"The Temple Church is the place of worship for both the Inner and Middle Temple; but though the original Round Church was built in the year 1185, the beautiful proportions of the building alone remain, and no era save the present is represented. A few years since the exterior and interior underwent a complete repair, at a cost of £70,000, and the old monuments of the Knights Templers were so redecorated and shorn of their ancient and interesting appearance, that the dust of time no longer remains on these figures. The fine old organ, made by Father Schmidt, on which Blow and Purcell played in long-contested rivalry, has vanished. The choral services, however, are now extremely well conducted every Sunday, and the visitor to London should not fail to be present on one of these occasions at least. The round of the church is open to all, but the choir is reserved for benchers and students."-Bradshaw's Illustrated Handbook to London and its Environs 1862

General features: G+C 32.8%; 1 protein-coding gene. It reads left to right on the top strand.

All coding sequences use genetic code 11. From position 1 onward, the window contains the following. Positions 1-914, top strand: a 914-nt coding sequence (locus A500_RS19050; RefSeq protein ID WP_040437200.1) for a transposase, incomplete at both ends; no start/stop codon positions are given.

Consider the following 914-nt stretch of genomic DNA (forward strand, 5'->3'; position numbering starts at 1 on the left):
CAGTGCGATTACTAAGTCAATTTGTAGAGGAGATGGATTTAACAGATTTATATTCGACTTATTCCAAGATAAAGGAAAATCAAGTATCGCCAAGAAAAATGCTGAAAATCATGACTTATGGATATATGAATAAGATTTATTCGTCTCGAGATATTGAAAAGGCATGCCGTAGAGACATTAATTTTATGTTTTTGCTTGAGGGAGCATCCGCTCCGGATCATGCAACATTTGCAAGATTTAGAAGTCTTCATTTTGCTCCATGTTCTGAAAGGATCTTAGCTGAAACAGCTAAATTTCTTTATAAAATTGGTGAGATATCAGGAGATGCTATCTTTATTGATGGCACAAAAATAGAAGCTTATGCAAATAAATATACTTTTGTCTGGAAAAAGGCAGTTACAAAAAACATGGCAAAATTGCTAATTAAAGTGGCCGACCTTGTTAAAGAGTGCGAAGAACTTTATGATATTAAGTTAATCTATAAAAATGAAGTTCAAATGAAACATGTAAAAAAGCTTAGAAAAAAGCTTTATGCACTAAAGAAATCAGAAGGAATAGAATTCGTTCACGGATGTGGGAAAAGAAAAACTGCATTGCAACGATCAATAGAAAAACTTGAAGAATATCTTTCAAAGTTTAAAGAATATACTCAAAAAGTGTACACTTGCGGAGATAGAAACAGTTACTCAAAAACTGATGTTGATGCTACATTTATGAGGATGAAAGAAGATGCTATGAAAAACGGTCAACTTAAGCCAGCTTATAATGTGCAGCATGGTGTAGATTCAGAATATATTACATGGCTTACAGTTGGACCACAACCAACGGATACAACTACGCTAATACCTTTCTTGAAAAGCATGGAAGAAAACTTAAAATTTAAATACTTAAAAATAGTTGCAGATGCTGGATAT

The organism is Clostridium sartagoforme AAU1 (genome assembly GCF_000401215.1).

These are casts of tomb effigies of three of the Knights Templar buried within, now on display at the Victoria & Albert Museum. The Church went under an extensive renovation in 1842 by Edward Richardson (see above), and these casts were made in 1853 and put on display at the Crystal Palace. The Church was bombed during WWII, so these casts are useful in seeing them before they were damaged. All 3 were originally made of Purbeck limestone while these are made out of plaster.